In cave meals?

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In cave meals?

Postby hoosiercaver1 » Aug 17, 2008 5:35 pm

I dont know it this is the best forum for this topic, but I was wondering what everyone brings with them when they go on a longer trip. I am planning on a 10+ hour trip here soon, so I want to bring something that will provide alot of energy, taste decent, and still be small and light to carry. On short trips i usually bring a baby bottle full of trail mix and slim jims, with a snickers bar for emeregency energy, but I would like to know if anyone has any suggestions for anything else to bring to help gain energy on a tough trip. I wont be a real wet trip, so I should stay warm, I will just need losts of energy for climbing breakdown and crawling.

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Re: In cave meals?

Postby mgmills » Aug 17, 2008 8:00 pm

hoosiercaver1 wrote:I dont know it this is the best forum for this topic, but I was wondering what everyone brings with them when they go on a longer trip. I am planning on a 10+ hour trip here soon, so I want to bring something that will provide alot of energy, taste decent, and still be small and light to carry. On short trips i usually bring a baby bottle full of trail mix and slim jims, with a snickers bar for emeregency energy, but I would like to know if anyone has any suggestions for anything else to bring to help gain energy on a tough trip. I wont be a real wet trip, so I should stay warm, I will just need losts of energy for climbing breakdown and crawling.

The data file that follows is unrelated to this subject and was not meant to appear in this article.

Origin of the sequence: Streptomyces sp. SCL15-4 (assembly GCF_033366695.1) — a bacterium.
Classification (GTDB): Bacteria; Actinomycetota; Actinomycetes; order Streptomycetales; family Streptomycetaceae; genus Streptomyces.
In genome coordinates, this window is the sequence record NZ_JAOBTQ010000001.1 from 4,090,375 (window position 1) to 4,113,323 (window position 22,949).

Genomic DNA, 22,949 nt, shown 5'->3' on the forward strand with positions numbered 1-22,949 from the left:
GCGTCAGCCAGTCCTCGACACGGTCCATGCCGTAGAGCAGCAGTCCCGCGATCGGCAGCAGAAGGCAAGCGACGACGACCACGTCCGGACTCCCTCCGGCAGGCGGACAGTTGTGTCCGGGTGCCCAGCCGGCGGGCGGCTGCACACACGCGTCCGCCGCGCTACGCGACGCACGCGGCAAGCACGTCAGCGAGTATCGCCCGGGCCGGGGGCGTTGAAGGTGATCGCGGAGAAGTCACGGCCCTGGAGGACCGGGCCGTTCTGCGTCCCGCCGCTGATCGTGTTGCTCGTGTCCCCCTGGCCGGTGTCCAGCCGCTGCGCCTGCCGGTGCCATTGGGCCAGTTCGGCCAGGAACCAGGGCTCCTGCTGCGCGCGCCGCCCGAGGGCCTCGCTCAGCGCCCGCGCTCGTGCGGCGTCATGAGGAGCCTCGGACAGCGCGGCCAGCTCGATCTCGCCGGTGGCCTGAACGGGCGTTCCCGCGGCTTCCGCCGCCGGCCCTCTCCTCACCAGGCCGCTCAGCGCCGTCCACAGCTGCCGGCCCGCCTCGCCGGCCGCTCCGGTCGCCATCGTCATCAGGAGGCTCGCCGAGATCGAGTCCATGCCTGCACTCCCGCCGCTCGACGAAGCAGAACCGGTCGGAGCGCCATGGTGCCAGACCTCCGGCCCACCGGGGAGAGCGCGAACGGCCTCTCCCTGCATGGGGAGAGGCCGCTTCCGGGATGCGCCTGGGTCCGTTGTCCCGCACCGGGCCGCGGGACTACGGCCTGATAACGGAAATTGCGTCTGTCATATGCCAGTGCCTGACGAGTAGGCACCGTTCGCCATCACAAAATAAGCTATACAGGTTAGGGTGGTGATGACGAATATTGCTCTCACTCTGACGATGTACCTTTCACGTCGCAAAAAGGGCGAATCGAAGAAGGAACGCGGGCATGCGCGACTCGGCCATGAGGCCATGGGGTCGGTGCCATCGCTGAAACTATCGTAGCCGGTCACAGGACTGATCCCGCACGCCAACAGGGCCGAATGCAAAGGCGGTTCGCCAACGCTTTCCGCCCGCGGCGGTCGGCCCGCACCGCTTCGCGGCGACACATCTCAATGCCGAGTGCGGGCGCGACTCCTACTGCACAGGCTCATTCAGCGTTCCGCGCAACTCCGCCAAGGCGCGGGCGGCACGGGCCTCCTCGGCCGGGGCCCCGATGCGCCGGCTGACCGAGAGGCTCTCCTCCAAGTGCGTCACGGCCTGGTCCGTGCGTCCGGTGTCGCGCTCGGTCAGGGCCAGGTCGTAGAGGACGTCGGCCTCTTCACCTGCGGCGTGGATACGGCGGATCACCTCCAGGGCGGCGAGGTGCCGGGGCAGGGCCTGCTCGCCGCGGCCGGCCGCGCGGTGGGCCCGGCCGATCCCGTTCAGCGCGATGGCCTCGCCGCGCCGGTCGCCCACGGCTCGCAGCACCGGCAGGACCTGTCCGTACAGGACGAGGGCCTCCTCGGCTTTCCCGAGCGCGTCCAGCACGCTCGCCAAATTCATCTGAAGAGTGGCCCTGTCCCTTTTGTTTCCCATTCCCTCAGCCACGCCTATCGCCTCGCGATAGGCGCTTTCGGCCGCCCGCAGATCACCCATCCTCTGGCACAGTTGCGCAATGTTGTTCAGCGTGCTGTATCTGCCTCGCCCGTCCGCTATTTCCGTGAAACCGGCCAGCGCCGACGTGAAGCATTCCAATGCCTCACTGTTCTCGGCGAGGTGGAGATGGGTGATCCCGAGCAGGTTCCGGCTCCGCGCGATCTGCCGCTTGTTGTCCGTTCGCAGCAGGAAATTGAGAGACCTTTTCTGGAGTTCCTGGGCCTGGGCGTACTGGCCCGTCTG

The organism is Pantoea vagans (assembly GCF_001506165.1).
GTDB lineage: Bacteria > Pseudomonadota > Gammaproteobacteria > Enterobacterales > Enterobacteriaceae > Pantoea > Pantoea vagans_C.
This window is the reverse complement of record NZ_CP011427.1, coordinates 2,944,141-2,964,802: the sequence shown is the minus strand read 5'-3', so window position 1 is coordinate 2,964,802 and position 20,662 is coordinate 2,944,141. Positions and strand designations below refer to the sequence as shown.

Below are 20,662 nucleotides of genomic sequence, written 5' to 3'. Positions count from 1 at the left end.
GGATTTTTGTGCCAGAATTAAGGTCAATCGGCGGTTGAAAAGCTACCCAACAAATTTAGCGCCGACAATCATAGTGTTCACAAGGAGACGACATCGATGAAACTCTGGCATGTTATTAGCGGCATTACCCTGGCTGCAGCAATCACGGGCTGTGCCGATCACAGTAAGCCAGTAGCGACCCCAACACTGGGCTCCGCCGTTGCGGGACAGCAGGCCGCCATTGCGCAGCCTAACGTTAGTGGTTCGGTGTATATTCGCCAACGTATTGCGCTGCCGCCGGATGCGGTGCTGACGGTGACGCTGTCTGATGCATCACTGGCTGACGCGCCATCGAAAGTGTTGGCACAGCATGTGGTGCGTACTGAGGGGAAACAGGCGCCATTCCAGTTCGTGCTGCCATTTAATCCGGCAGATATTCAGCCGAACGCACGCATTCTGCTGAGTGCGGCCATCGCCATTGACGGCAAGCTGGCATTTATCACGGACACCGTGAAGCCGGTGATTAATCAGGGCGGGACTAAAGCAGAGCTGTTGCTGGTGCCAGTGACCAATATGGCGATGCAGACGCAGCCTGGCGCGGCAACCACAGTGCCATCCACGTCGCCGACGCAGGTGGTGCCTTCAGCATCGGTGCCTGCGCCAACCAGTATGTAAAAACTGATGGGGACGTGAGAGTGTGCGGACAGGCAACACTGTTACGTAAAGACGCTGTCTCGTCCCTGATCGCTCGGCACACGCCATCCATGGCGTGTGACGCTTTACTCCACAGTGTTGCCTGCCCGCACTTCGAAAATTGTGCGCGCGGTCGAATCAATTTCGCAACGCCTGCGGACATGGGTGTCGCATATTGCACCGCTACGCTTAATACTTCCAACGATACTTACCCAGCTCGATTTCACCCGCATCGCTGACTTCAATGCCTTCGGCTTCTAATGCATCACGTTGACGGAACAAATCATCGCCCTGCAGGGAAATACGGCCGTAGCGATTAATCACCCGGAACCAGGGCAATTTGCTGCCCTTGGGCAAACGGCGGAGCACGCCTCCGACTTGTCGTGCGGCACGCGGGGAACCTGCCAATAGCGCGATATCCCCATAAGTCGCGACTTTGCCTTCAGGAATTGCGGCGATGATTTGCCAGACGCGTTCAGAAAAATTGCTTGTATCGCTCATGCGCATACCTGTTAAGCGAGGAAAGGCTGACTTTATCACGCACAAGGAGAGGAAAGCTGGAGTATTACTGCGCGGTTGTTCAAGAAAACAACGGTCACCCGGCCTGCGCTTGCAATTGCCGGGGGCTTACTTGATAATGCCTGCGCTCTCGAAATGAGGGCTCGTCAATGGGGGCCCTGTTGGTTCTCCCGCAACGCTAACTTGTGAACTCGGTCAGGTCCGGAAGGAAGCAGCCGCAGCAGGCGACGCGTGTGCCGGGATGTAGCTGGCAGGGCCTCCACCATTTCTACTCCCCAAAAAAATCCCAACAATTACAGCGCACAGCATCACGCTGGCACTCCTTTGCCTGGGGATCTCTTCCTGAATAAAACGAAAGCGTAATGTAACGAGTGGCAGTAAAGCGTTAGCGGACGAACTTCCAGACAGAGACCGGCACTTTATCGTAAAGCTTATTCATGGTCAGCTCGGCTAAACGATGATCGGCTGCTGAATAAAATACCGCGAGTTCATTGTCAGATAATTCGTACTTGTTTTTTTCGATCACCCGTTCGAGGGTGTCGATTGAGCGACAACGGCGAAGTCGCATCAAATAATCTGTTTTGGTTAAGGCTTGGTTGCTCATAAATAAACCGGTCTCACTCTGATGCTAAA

On long trips I often take a sandwich made on a sliced plain bagel instead of bread. I usually use either ham or turkey, cheese and mustard in between the two pieces of bagel. I ziplock it and put in a semi-rigid disposable sandwich container. Stays together better than a sandwich on bread when you bang it around. You could probably slice it in half and bag each half separately and pack it inside a wide mouth nalgene bottle but I've had good luck with the disposable boxes. If you think your pack may get dunked you might want to double bag it as those disposable boxes aren't water tight.
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Re: In cave meals?

Postby pacaver » Aug 17, 2008 8:14 pm

Breakfast bars + Peanut butter cups in a small tupperware container work for me. The breakfast bars last forever, but the peanut butter cups have a limited lifespan, especially if water gets inside the tupperware container. I offered some peanut butter cups during a break and my friends' niece said "Something looks wrong with this!" I checked and there was nasty mold all over it. Good thing she looked before scarfing it down! Breakfast bars have carbs for sustained energy while the non-moldy form of peanut butter cups have fat and sugar for a quick burst of energy.
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Re: In cave meals?

Postby Wayne Harrison » Aug 17, 2008 9:15 pm

For long trips, I take any or all of the following: beef jerky (home-made, if possible) or tuna or chicken in the foil envelopes, a single serving of fruit cocktail or similar, power bars, gorp, and snickers bars. I have been known to pour Cheetos into a plastic bottle and bring them along on a long trip.
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Re: In cave meals?

Postby Cheryl Jones » Aug 17, 2008 10:13 pm

Egg McMuffins are nearly indestructible -- surviving better than normal sandwiches -- and taste great cold when you're far underground. A welcome from the continuing sweetness of gorp, energy bars, candy, etc.

Use a Swaygo pack and you won't have to worry about ways to keep food dry! :kewl:

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Re: In cave meals?

Postby Illinois Caver » Aug 17, 2008 10:16 pm

Hi All,

8 hours seems to be my magic number in determing what food I'll bring on a trip.

Less than 8 hours I tend to bring fruit snacks, beef jerky (homemade preferable), chocolate chip granola bars, and double-mint gum.